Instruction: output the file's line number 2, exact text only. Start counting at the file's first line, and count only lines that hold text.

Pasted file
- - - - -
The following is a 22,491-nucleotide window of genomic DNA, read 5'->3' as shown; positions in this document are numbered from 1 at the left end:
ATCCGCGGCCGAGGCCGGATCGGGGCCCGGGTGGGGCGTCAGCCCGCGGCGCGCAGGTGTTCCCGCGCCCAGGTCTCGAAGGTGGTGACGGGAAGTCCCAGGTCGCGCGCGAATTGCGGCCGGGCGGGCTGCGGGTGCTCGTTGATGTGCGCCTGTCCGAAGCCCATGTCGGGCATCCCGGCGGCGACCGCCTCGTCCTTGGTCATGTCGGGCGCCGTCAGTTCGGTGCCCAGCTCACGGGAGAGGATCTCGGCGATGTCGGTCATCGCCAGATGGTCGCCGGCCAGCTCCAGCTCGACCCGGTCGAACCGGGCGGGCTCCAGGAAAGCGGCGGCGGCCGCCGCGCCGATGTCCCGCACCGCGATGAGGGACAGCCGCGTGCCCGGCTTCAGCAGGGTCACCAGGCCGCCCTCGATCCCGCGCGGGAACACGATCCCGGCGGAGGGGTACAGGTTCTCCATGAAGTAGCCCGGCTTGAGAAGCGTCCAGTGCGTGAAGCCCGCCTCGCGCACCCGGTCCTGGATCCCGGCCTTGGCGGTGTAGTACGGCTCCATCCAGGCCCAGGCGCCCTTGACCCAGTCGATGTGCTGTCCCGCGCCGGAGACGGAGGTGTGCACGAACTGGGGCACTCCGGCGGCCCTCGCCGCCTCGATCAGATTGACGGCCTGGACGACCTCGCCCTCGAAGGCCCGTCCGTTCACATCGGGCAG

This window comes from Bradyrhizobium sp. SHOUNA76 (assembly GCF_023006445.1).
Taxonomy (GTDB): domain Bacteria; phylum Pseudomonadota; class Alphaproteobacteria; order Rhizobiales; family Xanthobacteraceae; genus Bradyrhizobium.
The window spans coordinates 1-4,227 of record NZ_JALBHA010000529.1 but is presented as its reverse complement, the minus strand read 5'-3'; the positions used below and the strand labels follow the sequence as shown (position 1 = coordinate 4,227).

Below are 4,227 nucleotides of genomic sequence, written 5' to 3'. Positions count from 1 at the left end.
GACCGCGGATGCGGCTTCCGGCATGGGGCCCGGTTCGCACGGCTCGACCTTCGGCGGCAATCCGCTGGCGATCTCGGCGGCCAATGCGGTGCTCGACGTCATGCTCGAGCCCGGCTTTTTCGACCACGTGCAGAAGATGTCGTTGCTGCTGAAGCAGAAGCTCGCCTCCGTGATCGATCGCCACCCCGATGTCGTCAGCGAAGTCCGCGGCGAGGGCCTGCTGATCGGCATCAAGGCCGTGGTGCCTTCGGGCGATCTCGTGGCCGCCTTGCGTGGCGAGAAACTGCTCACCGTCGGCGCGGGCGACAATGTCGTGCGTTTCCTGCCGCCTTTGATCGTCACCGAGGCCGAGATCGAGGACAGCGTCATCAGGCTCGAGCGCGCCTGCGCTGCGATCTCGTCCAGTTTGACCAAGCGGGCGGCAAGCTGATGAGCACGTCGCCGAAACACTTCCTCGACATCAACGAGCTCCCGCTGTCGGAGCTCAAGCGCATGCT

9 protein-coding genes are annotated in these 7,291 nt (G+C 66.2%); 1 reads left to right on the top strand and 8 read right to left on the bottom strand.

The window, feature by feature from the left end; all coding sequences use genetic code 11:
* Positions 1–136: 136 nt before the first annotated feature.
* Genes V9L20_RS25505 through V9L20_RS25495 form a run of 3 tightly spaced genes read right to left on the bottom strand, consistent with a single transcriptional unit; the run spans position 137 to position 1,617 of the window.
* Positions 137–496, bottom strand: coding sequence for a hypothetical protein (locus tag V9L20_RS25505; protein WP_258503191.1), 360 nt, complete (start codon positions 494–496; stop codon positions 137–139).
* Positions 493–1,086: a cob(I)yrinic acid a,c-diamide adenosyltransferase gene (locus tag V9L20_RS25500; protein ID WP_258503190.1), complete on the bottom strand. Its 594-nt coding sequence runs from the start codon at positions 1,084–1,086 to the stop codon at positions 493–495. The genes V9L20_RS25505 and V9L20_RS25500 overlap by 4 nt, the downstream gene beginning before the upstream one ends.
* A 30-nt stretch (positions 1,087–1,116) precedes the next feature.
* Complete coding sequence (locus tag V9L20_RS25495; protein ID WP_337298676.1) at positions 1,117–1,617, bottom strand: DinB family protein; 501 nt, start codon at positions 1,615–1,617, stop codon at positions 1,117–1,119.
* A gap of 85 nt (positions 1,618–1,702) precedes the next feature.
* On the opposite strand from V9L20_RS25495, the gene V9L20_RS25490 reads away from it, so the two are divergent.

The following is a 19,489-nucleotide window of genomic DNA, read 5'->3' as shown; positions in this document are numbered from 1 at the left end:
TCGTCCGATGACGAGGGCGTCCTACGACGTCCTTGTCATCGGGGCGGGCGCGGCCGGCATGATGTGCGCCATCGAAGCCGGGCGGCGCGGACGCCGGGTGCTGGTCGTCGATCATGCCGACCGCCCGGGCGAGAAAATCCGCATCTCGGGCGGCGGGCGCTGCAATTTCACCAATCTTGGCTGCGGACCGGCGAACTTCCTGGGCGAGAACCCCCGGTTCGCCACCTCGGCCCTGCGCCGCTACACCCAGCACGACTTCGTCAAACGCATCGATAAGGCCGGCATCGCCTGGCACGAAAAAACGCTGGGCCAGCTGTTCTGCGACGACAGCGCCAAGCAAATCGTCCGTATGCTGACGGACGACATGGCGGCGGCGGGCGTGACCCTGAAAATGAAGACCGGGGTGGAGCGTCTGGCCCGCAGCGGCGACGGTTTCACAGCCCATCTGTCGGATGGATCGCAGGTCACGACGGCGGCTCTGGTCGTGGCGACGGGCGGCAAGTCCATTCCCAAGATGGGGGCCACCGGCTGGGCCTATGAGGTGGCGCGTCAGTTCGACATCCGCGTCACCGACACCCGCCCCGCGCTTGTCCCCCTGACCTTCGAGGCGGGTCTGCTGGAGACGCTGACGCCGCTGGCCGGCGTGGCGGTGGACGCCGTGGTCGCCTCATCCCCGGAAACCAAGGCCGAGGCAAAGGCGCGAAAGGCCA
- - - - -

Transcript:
ATCCGCGGCCGAGGCCGGATCGGGGCCCGGGTGGGGCGTCAGCCCGCGGCGCGCAGGTGTTCCCGCGCCCAGGTCTCGAAGGTGGTGACGGGAAGTCCCAGGTCGCGCGCGAATTGCGGCCGGGCGGGCTGCGGGTGCTCGTTGATGTGCGCCTGTCCGAAGCCCATGTCGGGCATCCCGGCGGCGACCGCCTCGTCCTTGGTCATGTCGGGCGCCGTCAGTTCGGTGCCCAGCTCACGGGAGAGGATCTCGGCGATGTCGGTCATCGCCAGATGGTCGCCGGCCAGCTCCAGCTCGACCCGGTCGAACCGGGCGGGCTCCAGGAAAGCGGCGGCGGCCGCCGCGCCGATGTCCCGCACCGCGATGAGGGACAGCCGCGTGCCCGGCTTCAGCAGGGTCACCAGGCCGCCCTCGATCCCGCGCGGGAACACGATCCCGGCGGAGGGGTACAGGTTCTCCATGAAGTAGCCCGGCTTGAGAAGCGTCCAGTGCGTGAAGCCCGCCTCGCGCACCCGGTCCTGGATCCCGGCCTTGGCGGTGTAGTACGGCTCCATCCAGGCCCAGGCGCCCTTGACCCAGTCGATGTGCTGTCCCGCGCCGGAGACGGAGGTGTGCACGAACTGGGGCACTCCGGCGGCCCTCGCCGCCTCGATCAGATTGACGGCCTGGACGACCTCGCCCTCGAAGGCCCGTCCGTTCACATCGGGCAG